27 thoughts on “Monday musings on Australian literature: Australian Women Writers Challenge 2020

  1. I’ve read most of your fiction titles, but where we part company is in non-fiction where — apart from The Arsonist and Piano Lessons, your tastes diverge from mine. (I do have Getting On on the TBR but LOL I haven’t got on and read it yet!)
    Have you chosen the books for your reading group yet?

    • There’s so much non-fiction out there, Lisa, isn’t there, but I wouldn’t say this year’s list closely matches my taste (or, should I say, reflect what I would choose for myself ) as most of the titles are review copies, gifts and reading group picks. In fact the only ones I chose myself were the two you read, and the Park-Niland for Bill’s Gen 3 week. However, I did enjoy the other books I read, so there’s something to be said for others choosing for you!

      Oh yes, we have chosen the first six for next year. I’ll post on them, soon. It’s more diverse than last year’s!

  2. I’m already signed up for next year!
    I completed the challenge quite early in the year (helped along by reading the Stella longlist) but really slowed down as the year went on, and certainly didn’t come close to previous efforts. One of my books (won’t reveal which quite yet) is my favourite for the year.

  3. Can’t believe you’re disappointed with 26 titles! That’s an impressive tally! I think I’ve read 18 or 19. I plan on writing a wrap-up post in the next day or two. There’s some crossover with your fiction books, but I don’t think I read any nonfiction for this challenge, which is unusual for me.

    • I look forward to seeing your wrap up kimbofo. I guess I’m disappointed because all my reading was down and I’m seeing great books just pass me by. I know my priorities have been right for this time in my life, but I still miss the reading!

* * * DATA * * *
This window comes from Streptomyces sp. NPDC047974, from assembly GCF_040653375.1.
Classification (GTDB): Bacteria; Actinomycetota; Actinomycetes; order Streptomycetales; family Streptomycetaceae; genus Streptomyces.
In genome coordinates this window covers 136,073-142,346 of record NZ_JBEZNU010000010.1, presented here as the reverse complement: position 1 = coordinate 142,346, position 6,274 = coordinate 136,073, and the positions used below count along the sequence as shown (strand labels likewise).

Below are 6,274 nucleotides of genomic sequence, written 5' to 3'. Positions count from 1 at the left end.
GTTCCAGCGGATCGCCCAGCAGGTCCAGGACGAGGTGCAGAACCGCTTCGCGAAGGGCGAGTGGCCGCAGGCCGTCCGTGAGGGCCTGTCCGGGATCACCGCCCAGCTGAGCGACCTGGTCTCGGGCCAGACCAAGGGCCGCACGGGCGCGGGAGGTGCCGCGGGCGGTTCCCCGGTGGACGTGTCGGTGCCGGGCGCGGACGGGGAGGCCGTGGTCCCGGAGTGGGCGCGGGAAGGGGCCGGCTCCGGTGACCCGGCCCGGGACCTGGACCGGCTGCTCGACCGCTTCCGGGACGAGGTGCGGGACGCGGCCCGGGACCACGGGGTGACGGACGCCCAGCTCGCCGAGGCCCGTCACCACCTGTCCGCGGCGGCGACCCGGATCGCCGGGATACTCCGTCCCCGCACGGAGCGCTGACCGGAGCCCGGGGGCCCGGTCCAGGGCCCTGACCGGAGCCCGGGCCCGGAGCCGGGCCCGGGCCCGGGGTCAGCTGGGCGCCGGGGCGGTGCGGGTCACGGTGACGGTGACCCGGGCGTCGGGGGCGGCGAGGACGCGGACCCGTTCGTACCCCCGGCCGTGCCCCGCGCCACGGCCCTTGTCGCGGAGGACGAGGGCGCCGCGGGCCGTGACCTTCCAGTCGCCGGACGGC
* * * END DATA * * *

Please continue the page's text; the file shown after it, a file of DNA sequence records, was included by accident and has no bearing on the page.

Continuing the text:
4. Hi Sue, I do read some of the reviews AWWC, but I don’t think I will set any goals. I read 45 novels by Australian women, and that includes both fiction and non fiction. I read 8 short story collections, and 31 non fiction books. I would like to read more non fiction in 2021. However, I have 8 books that are presents (and only one is non fiction).I just need more hours in the day.

    • I got NO books this year, Meg, so 8 sounds like luxury! I think they all knew how much I’m struggling right now to catch up, but I do like receiving books. BTW I wish I had as many hours in the day as you have!! Haha.

      Why do you want to read more non-fiction?

      • Hi Sue, Over the years I think non fiction writing has improved in presentation. They are publicized much more and make me aware of how little I know. I find non fiction books are now more satisfying to read. The non fiction I like to read incorporates stories with facts and reality. I do like memoirs, nature and science stories.

        • Yes, I agree with you there, Meg. I would like to read more non-fiction too for the same reasons, though not necessarily because I find it more satisfying to read, but certainly if can be equally satisfying, and sometimes more suited to one’s mood.

  5. The screen calendar to the right of this Reply box says 30/12, so I might be a bit pushed for time to summarize my year, but I will get there. Are there any books on your list which I have read? 4 I think.